Water Authority Board Approves Moving Forward with New Study of a Regional Conveyance System between the Imperial Valley and San Diego

Pictured is a map indicating three potential routes for a proposed regional conveyance system that would move Quantification Settlement Agreement conserved water directly from the Imperial Valley to San Diego. Two of the routes (the light blue and purple lines) follow a southern route. The third proposed route, (shown in both a yellow and darker blue line) follows a northern path.

With a focus on prudent future planning for the San Diego area, our regional partners, and the State, the San Diego County Water Authority Board of Directors adopted a two-year budget on Thursday, June 27, that includes moving forward with a two-phase study of a regional conveyance system that could move Quantification Settlement Agreement (QSA) transfer water directly between the Imperial Valley and San Diego. The Colorado River Aqueduct currently conveys this water north before it flows to San Diego. This new study, which would be completed over the next two years, would consider the feasibility of such a pipeline with a focus on “multi-use” versus “single-use” and consider the needs of other stakeholders who could benefit from such a regional conveyance system and explore public and private sector partnership opportunities to further the concept of multiple benefits.

As part of Thursday’s meeting, the Water Authority marked its 75th anniversary. Imperial Irrigation District Board President Erik Ortega was among the dignitaries in attendance for the celebration, and in comments to the Water Authority Board of Directors, he spoke of the proposed regional conveyance system, stating “it may also be an idea whose time has come.”

On June 18, Dan Denham, the Water Authority’s assistant general manager, gave a presentation to the IID Board of Directors during a public board meeting. He highlighted the fact that a conveyance pipeline for the Water Authority’s QSA supplies has been studied in the past, but this expanded review will consider a system that could serve multiple needs, including helping California with water management and opening the door to much-needed storage opportunities for the IID that could support agriculture while addressing critical issues like the Salton Sea and the need for more renewable energy development. There also could be an international component explored with Mexico. Denham further highlighted that going forward, it will be crucial to engage in talks with all interested stakeholders to seek input and ensure the project does meet the goal of providing benefits across sectors. IID Director Jim Hanks stated during that meeting the potential for storage development related to the project “perks an interest for this board.”

A crucial point is that the proposed pipeline would be designed at a capacity to only convey the QSA water, which in 2021 will reach its full amount of 280,000 acre-feet of water annually. That includes 200,000 acre-feet of conserved water, generated from on-farm conservation and IID’s system conservation, and 80,000 acre-feet from the lining of the All-American and Coachella canals. It is also important to remember the current Water Transfer Agreement between IID and the Water Authority continues to 2047, but both agencies can agree to extend the transfer another 30 years to 2077. The 80,000 acre-feet of water created through the canal lining projects is part of a separate agreement that lasts 110 years. The time is growing near for discussions on long-term water planning and strategies for the future that best meet regional and State needs. The study is meant to determine whether a new conveyance system should be part of that long-term planning.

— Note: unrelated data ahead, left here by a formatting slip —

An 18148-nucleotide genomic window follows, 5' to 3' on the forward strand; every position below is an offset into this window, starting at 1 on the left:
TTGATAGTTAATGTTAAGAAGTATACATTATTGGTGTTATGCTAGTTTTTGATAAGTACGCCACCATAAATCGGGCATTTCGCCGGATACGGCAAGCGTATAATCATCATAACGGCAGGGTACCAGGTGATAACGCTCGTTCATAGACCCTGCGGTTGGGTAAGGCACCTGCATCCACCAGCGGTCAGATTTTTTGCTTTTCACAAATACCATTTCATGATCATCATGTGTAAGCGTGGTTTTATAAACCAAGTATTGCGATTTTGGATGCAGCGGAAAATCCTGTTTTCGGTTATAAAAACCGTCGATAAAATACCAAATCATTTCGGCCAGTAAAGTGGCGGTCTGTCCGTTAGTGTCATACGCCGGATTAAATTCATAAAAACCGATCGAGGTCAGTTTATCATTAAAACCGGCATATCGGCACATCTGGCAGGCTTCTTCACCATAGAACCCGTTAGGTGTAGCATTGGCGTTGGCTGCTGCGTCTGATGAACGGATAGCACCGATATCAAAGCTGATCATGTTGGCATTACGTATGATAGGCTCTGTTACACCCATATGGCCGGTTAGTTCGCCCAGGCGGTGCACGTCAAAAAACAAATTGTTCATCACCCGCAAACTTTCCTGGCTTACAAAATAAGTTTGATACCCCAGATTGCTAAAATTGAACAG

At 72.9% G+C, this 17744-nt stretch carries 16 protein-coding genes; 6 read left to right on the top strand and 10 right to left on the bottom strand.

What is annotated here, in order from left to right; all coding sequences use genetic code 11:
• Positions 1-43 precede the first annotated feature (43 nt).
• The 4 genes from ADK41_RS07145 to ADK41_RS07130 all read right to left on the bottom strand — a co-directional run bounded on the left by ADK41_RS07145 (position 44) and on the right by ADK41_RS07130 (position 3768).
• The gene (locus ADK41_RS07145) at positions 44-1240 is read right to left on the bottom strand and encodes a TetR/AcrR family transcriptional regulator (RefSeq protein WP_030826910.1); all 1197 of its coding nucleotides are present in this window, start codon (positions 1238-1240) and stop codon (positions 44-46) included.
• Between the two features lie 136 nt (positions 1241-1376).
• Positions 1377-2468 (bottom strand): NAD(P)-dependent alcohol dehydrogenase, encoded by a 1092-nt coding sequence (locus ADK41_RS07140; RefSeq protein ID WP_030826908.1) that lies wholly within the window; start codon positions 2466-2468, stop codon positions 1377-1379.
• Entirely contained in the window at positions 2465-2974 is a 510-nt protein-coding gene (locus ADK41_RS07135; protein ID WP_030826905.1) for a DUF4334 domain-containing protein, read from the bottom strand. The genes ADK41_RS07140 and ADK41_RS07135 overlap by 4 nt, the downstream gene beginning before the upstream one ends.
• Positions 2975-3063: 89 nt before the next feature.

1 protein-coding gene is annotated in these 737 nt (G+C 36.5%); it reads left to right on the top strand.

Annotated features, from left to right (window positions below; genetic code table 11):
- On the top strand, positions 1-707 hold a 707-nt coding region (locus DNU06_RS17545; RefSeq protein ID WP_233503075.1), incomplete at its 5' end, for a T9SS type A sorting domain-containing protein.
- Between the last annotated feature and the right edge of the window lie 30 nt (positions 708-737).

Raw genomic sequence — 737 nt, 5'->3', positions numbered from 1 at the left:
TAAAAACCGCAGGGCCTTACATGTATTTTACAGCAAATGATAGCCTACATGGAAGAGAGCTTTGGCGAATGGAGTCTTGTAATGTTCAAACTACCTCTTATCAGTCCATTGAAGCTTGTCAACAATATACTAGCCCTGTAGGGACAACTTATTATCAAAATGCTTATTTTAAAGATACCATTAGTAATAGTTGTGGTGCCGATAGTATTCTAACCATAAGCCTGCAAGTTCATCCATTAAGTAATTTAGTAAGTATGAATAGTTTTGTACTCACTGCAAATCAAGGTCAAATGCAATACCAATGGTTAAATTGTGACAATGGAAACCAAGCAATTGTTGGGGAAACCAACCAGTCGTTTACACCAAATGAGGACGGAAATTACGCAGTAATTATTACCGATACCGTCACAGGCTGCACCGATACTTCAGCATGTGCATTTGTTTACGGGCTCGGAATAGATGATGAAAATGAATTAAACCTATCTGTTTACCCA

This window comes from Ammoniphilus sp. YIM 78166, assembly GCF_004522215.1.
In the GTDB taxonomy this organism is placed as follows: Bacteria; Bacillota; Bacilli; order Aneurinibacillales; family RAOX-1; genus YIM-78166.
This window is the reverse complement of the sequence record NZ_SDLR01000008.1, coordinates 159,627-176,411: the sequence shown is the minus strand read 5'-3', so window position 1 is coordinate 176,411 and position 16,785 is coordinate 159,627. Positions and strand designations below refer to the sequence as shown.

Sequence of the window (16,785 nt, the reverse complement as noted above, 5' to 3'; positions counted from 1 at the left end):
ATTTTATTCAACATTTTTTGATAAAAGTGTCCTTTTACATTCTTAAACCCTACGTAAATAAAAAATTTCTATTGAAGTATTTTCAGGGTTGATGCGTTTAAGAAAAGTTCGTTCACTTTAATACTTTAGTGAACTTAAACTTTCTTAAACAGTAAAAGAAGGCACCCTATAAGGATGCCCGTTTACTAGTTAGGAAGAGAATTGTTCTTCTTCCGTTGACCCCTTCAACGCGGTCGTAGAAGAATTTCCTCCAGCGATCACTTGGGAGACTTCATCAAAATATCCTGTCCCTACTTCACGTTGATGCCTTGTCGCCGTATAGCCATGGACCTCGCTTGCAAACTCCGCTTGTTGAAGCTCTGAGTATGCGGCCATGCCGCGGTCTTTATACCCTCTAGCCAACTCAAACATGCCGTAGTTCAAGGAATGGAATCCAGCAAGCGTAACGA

As the study gets underway, there are three routes currently under consideration. Each of those routes would connect to the tail end of the All-American Canal where it meets the Westside Main Canal in the southwest corner of the Imperial Valley. Two of the routes would follow a southern corridor between the Valley and San Diego with one route over the mountains paralleling the U.S./Mexico border and the other tunneling underneath the mountains. Both routes would lead to the San Vicente Reservoir in San Diego. The third northern route would follow the Westside Main Canal toward the Salton Sea, then flow through Borrego Springs, through the mountains and eventually connect to the Water Authority’s Twin Oaks Valley Water Treatment Plant in San Marcos.

The Water Authority looks forward to engaging with those interested in the project and will be meeting with all sectors to seek input crucial to the success of the study. The time for these discussions has come. If any individual or group in the Imperial Valley is interested in a presentation on the study and proposed conveyance system, contact staff member Darren Simon at dsimon@sdcwa.org or by calling 760.337.1386. He is based in the Valley with the Water Authority office located at 203 S. Waterman Avenue in the Valley Plaza.

It took a pioneering spirit of past generations to build the systems that California depends on today to convey water. As we look toward the next era in water management, that same pioneering spirit will be necessary to ensure the needs of the State, each water agency and future generations are met in a sensible manner that safeguards the State’s water and the stakeholders who depend on that precious resource. Perhaps, a new conveyance system can play a role in achieving that end.